Four-Legged Wingmen: Misawa's Own Military Working Dogs

  • Published
  • By Airman 1st Class Leon Redfern
  • 35th Fighter Wing Public Affairs

Since World War II, before the Air Force was a separate service, the Army Air Corps historically implemented Military Working Dogs (MWDs) to aid service members throughout the years. The 35th Security Forces Squadron here at Misawa Air Base showcases this tradition by implementing their four-legged counterparts when accomplishing the Air Force defense mission.

“Our military working dogs not only provide all types of detection capabilities, they also create a psychological deterrence for people who might want to cause harm to our personnel on base,” said U.S. Air Force Staff Sgt. James Chiriboga-Flor, the 35th Security Forces Squadron kennel master.

The MWDs selection process begins and the dogs receive their initial training by the 341st Training Squadron, at Lackland Air Base in San Antonio, Texas.

“Once they pass a series of base requirements at Lackland, they will be sent off to their first duty station,” Chiriboga-Flor said. “Between myself as the kennel master, and the trainer, we will conduct different training sessions with the dogs to see if we can identify their deficiencies, then improve upon it.”

The MWD and handler undergo training overseen by the MWD trainer to ensure they are both proficient and maintain the standard they are required to meet.

“We're always training on a daily basis, whether it's obedience, bite work, or detecting odors for explosive and narcotics detection,” said U.S. Air Force Staff Sgt. Jesse Lawson, a 35th Security Forces Squadron MWD handler. “We train for the worst case scenarios to ensure we’re ready when the time comes.”

Lawson added that having a MWD in the Security Forces Squadron, especially on patrol, potentially calms the scene of the situation down.

“There are certain tasks that industry professionals believe are better suited for K9s,” Lawson said. “Based on their physical capabilities, alongside other accompanying factors that go into detection, it can be very beneficial and ultimately save more lives.”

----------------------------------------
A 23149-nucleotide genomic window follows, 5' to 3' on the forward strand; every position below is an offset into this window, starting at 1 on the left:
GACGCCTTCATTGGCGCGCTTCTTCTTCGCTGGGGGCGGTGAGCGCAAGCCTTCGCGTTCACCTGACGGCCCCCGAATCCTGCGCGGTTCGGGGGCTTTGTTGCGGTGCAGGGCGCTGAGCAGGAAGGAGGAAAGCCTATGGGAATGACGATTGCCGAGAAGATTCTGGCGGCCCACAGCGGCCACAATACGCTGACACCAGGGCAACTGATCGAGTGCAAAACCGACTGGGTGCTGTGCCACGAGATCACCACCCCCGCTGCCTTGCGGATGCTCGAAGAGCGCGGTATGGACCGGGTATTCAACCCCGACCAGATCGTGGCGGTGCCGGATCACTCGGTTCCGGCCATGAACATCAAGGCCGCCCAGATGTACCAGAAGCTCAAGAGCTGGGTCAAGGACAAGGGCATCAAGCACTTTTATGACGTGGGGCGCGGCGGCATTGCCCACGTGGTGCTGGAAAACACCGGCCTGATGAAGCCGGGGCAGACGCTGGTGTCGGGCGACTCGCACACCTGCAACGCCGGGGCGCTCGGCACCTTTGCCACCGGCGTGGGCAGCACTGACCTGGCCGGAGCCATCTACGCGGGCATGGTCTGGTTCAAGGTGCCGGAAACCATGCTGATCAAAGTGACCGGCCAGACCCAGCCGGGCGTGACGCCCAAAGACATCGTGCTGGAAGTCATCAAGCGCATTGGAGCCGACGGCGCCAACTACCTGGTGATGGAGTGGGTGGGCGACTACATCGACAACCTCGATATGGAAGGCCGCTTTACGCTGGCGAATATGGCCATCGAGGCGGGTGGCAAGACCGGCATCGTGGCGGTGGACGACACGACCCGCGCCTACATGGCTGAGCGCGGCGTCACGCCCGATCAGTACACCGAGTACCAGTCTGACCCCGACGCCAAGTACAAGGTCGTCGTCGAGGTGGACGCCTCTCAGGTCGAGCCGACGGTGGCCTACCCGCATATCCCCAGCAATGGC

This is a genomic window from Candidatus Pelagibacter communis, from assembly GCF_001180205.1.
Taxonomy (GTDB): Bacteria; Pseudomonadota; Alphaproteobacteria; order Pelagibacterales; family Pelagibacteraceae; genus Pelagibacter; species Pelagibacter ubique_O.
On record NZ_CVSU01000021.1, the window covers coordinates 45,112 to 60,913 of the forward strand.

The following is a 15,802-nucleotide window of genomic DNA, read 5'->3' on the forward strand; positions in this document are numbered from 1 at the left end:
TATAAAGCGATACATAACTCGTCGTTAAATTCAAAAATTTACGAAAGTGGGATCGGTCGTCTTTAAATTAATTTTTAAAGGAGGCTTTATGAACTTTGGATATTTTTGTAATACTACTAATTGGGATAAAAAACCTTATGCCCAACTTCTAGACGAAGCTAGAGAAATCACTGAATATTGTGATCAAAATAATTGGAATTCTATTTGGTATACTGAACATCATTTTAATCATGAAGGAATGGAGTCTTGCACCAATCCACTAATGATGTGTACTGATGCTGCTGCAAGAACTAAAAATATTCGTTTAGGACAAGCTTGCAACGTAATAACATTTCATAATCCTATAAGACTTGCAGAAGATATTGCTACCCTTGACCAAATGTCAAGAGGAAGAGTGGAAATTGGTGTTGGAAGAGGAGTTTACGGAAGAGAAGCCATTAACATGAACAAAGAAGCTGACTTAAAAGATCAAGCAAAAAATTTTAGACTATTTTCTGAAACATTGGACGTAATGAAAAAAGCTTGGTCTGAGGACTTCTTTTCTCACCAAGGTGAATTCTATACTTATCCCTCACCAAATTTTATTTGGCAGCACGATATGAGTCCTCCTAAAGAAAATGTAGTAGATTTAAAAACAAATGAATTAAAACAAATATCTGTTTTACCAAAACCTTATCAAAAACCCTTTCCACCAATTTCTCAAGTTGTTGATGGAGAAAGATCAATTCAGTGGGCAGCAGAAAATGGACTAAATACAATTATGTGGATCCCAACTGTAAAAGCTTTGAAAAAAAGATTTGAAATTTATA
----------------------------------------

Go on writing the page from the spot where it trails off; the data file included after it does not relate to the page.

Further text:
Chiriboga-Flor added that although maintaining a sense of preparation and readiness with training is important, MWDs also need breaks from working.

“Play is one of the biggest things that we use as a reward so every day they're getting that love and attention, just like any other dog,” Chiriboga-Flor said. “If anything it is more important for those dogs to have, it is that, so they can build on the rapport between the dog and the handler.”

Lawson added when a MWD is assigned to an installation, unless deployed, they will stay at the same installation for the rest of their career. This means when the MWD handler receives a Permanent Change of Station, they will have to pass the leash off to the next handler.

“It gets rough, when you build that bond and all of a sudden you have to drop it and let it go,” Lawson said. “It’s and emotional situation, but we understand that there’s still a job to accomplish at the end of the day and you don’t want to jeopardize the next handlers bond with the MWD.”

Chiriboga-Flor added that a MWD can retire out of the Air Force; the last MWD handler will receive first choice at adopting the partner they've worked so closely with throughout their career. If the handlers are not able to adopt the dogs, that’s when adoption is open to the base populace and sometimes the public.

“Our hope is always for them to be able to get that retirement life at the end of their service,” Chiriboga-Flor said. “I believe the dogs deserve it more than anybody to lay on that couch and live that nice life after they've served their tour.”